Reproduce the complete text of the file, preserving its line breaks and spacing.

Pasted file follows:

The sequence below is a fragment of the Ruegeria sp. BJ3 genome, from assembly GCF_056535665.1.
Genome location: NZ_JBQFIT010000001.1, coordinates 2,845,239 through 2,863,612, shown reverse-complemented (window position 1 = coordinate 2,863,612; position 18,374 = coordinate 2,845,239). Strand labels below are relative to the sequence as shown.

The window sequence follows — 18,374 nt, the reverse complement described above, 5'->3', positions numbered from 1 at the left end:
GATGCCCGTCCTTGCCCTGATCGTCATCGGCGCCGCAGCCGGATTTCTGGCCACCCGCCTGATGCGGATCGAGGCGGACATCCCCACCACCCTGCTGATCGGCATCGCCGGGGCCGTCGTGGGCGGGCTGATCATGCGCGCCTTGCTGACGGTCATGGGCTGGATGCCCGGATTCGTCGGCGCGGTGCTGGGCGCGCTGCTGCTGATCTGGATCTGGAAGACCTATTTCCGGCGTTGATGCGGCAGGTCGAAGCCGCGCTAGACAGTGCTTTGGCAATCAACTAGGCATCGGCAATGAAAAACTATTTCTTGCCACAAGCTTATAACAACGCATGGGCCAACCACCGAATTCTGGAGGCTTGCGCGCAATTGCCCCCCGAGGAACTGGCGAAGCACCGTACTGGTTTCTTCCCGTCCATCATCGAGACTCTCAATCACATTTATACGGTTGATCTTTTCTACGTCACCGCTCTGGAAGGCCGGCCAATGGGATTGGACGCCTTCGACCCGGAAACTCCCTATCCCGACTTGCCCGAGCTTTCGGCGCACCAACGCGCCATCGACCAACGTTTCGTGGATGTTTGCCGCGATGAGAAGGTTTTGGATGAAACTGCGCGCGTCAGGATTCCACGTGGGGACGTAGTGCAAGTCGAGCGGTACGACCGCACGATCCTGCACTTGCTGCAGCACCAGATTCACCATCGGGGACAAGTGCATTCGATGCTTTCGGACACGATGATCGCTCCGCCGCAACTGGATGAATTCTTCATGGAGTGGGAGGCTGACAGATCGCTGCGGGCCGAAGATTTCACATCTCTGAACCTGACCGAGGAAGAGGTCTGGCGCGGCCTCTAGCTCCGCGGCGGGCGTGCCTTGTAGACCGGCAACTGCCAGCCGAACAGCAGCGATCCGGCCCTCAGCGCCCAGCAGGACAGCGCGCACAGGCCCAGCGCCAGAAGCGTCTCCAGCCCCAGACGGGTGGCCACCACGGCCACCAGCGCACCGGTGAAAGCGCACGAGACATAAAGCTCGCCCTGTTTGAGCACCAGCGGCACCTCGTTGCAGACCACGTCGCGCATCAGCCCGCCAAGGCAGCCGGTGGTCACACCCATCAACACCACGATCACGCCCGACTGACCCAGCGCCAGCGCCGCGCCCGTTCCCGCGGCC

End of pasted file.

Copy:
The sequence below is a fragment of the Ruegeria sp. BJ3 genome, from assembly GCF_056535665.1.
Genome location: NZ_JBQFIT010000001.1, coordinates 2,845,239 through 2,863,612, shown reverse-complemented (window position 1 = coordinate 2,863,612; position 18,374 = coordinate 2,845,239). Strand labels below are relative to the sequence as shown.

The window sequence follows — 18,374 nt, the reverse complement described above, 5'->3', positions numbered from 1 at the left end:
GATGCCCGTCCTTGCCCTGATCGTCATCGGCGCCGCAGCCGGATTTCTGGCCACCCGCCTGATGCGGATCGAGGCGGACATCCCCACCACCCTGCTGATCGGCATCGCCGGGGCCGTCGTGGGCGGGCTGATCATGCGCGCCTTGCTGACGGTCATGGGCTGGATGCCCGGATTCGTCGGCGCGGTGCTGGGCGCGCTGCTGCTGATCTGGATCTGGAAGACCTATTTCCGGCGTTGATGCGGCAGGTCGAAGCCGCGCTAGACAGTGCTTTGGCAATCAACTAGGCATCGGCAATGAAAAACTATTTCTTGCCACAAGCTTATAACAACGCATGGGCCAACCACCGAATTCTGGAGGCTTGCGCGCAATTGCCCCCCGAGGAACTGGCGAAGCACCGTACTGGTTTCTTCCCGTCCATCATCGAGACTCTCAATCACATTTATACGGTTGATCTTTTCTACGTCACCGCTCTGGAAGGCCGGCCAATGGGATTGGACGCCTTCGACCCGGAAACTCCCTATCCCGACTTGCCCGAGCTTTCGGCGCACCAACGCGCCATCGACCAACGTTTCGTGGATGTTTGCCGCGATGAGAAGGTTTTGGATGAAACTGCGCGCGTCAGGATTCCACGTGGGGACGTAGTGCAAGTCGAGCGGTACGACCGCACGATCCTGCACTTGCTGCAGCACCAGATTCACCATCGGGGACAAGTGCATTCGATGCTTTCGGACACGATGATCGCTCCGCCGCAACTGGATGAATTCTTCATGGAGTGGGAGGCTGACAGATCGCTGCGGGCCGAAGATTTCACATCTCTGAACCTGACCGAGGAAGAGGTCTGGCGCGGCCTCTAGCTCCGCGGCGGGCGTGCCTTGTAGACCGGCAACTGCCAGCCGAACAGCAGCGATCCGGCCCTCAGCGCCCAGCAGGACAGCGCGCACAGGCCCAGCGCCAGAAGCGTCTCCAGCCCCAGACGGGTGGCCACCACGGCCACCAGCGCACCGGTGAAAGCGCACGAGACATAAAGCTCGCCCTGTTTGAGCACCAGCGGCACCTCGTTGCAGACCACGTCGCGCATCAGCCCGCCAAGGCAGCCGGTGGTCACACCCATCAACACCACGATCACGCCCGACTGACCCAGCGCCAGCGCCGCGCCCGTTCCCGCGGCC